999

Public Notices DATED and First Published on January 23, 2013 ESTATE OF GRETA JOAN SIRRS, DEC’D Paula L. Sheeley Personal Representative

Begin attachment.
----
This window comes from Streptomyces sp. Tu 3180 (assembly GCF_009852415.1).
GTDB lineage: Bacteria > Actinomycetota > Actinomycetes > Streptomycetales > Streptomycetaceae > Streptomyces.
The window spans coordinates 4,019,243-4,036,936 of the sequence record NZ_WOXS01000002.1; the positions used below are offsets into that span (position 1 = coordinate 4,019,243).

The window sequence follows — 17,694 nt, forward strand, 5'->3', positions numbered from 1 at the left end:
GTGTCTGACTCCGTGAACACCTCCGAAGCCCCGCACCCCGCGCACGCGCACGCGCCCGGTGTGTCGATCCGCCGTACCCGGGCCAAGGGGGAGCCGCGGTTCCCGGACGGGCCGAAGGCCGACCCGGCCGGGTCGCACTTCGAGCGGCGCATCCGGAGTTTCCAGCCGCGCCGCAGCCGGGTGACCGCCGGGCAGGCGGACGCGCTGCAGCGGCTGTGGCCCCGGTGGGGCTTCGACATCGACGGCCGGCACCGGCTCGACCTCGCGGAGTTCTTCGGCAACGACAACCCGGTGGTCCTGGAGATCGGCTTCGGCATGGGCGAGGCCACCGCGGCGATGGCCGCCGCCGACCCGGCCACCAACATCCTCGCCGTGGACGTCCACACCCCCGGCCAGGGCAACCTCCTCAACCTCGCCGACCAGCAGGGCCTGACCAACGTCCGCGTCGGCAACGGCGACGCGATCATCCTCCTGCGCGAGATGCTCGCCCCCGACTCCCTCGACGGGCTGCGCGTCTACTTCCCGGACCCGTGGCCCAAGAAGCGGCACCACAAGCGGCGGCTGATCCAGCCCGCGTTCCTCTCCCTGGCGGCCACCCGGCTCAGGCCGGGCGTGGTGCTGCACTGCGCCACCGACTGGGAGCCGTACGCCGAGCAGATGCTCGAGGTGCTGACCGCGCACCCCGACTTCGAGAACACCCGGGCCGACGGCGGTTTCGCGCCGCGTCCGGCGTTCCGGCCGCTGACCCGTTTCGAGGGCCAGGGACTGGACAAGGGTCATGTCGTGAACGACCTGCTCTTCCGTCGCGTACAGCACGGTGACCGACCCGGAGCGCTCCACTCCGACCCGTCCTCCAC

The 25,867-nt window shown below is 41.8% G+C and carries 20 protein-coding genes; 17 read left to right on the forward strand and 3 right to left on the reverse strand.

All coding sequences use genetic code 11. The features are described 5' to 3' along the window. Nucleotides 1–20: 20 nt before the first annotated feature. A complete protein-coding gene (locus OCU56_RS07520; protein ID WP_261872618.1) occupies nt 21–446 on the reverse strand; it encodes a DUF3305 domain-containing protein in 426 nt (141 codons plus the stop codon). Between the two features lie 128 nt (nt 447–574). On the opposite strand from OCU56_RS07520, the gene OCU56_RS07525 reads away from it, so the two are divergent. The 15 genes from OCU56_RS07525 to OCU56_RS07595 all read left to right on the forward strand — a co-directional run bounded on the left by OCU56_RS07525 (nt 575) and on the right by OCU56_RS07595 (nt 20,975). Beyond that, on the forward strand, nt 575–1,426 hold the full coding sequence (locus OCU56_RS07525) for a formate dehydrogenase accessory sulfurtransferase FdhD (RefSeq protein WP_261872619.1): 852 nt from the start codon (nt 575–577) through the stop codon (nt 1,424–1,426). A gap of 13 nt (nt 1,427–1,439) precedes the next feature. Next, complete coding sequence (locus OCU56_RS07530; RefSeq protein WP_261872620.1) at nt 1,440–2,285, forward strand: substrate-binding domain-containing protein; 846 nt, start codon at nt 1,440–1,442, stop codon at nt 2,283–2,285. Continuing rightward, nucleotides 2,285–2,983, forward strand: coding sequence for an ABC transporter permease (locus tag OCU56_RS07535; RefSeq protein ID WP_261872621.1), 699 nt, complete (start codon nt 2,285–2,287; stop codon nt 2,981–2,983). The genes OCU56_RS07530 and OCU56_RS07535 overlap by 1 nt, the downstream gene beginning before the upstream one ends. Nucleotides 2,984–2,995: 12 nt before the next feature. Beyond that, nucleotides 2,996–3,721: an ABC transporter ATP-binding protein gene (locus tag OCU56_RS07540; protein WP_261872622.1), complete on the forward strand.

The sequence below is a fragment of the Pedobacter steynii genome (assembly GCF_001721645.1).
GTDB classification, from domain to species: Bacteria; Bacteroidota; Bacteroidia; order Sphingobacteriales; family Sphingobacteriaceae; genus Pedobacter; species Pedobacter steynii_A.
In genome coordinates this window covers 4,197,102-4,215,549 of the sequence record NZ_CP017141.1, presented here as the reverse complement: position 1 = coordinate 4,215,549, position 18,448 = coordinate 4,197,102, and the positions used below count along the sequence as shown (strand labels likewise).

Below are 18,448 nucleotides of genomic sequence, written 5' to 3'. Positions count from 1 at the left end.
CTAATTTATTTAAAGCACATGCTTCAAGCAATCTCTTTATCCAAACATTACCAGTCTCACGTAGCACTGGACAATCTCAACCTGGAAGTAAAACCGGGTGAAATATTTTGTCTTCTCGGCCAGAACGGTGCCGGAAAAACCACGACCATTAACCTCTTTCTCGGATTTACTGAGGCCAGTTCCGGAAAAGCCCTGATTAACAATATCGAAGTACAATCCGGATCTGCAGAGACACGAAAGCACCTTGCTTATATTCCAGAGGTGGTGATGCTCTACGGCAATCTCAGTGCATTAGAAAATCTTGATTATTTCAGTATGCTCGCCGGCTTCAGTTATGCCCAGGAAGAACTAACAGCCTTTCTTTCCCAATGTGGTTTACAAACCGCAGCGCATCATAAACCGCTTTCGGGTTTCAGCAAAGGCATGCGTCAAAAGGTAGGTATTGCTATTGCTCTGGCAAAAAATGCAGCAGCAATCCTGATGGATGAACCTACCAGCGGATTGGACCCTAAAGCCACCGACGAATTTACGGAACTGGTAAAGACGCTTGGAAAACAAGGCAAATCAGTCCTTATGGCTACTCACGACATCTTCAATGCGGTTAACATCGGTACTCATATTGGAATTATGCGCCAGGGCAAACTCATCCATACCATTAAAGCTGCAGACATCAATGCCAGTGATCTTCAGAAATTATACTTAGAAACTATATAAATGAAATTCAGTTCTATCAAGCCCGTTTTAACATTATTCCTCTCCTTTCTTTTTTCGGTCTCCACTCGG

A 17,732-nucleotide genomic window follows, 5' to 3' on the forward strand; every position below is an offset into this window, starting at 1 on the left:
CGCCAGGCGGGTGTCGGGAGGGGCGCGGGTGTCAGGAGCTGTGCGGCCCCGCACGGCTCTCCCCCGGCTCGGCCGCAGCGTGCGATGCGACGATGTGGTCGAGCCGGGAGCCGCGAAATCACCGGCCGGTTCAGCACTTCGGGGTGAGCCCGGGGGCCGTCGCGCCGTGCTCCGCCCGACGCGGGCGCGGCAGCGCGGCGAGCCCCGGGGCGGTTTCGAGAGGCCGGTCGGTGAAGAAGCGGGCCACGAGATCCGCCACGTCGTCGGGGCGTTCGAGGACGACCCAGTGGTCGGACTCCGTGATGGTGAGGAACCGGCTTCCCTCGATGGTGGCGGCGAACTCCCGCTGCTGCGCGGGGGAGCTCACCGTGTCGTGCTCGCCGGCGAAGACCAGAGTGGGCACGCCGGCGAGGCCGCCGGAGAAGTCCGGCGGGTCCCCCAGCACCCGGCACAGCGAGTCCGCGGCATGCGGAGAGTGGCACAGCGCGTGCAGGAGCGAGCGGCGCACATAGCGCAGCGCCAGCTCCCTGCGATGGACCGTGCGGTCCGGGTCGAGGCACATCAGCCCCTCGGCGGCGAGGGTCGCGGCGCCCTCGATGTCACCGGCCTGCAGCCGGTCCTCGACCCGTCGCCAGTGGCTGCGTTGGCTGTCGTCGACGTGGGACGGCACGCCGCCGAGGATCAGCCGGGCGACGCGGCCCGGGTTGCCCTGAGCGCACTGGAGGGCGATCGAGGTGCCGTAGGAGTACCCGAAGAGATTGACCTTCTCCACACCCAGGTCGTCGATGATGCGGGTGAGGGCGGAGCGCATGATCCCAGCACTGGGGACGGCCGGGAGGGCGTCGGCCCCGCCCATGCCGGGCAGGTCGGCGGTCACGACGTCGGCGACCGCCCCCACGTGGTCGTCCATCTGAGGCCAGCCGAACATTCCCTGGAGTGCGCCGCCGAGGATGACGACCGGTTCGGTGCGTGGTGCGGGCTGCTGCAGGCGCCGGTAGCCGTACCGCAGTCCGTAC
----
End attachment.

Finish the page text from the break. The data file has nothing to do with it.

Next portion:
CH12-923 PUBLIC NOTICE Notice of Preliminary Determination for Water Right Transfer T-10686 T- filed by Scappoose Sand & Gravel, Co., 33485 East Crown Zellerbach Road, Scappoose, OR 97056, proposeschanges in use and place of useunder Certificate 83470. The right allows the use of 0.03 cubic foot per secondfrom South Scappoose Creek in Sec. 1, T3 N, R 2 W, W.M. for washing gravel in Sec. 12. The applicant proposes to change the character of use to an instream right with place of use in South Scappoose Creek at the point of diversion in Sec. 1. The Water Resources Department proposes to approve the transfer, based on the requirements of ORS Chapter 540 and OAR 690-380-5000. Any person may file, jointly or severally, a protest or standing statement within 30 days after the last date of newspaper publication of this notice, [January 30, 2013]. Call (503) 9860883 to obtain additional information or a protest form. If no protests are filed, the Department will issue a final order consistent with the preliminary determination. CH13-925 TRUSTEE’S NOTICE OF SALE The Trustee under the terms of the Trust Deed described herein, at the direction of the Beneficiary, hereby elects to sell the property described in the Trust Deed to satisfy the obligations secured thereby. Pursuant to ORS 86.745, the following information is provided: 1. PARTIES: Grantor: NATHAN F. HOERAUF and LINDA C. HOERAUF Trustee: TICOR TITLE Successor Trustee: NANCY K. CARY Beneficiary: WASHINGTON FEDERAL SAVINGS 2. DESCRIPTION OF PROPERTY: The real property is described as follows: PARCEL 1: All that part of the South half of the Northwest quarter of Section 13, Township 4 North, Range 5 West of the Willamette Meridian, Columbia County, Oregon, lying West of the Nehalem River and East of the East boundary line of the right of way of the Upper Nehalem Road. PARCEL 2: A strip of land in the North half of the Southwest quarter of Section 13, Township 4 North, Range 5 West of the Willamette Meridian, Columbia County, Oregon, more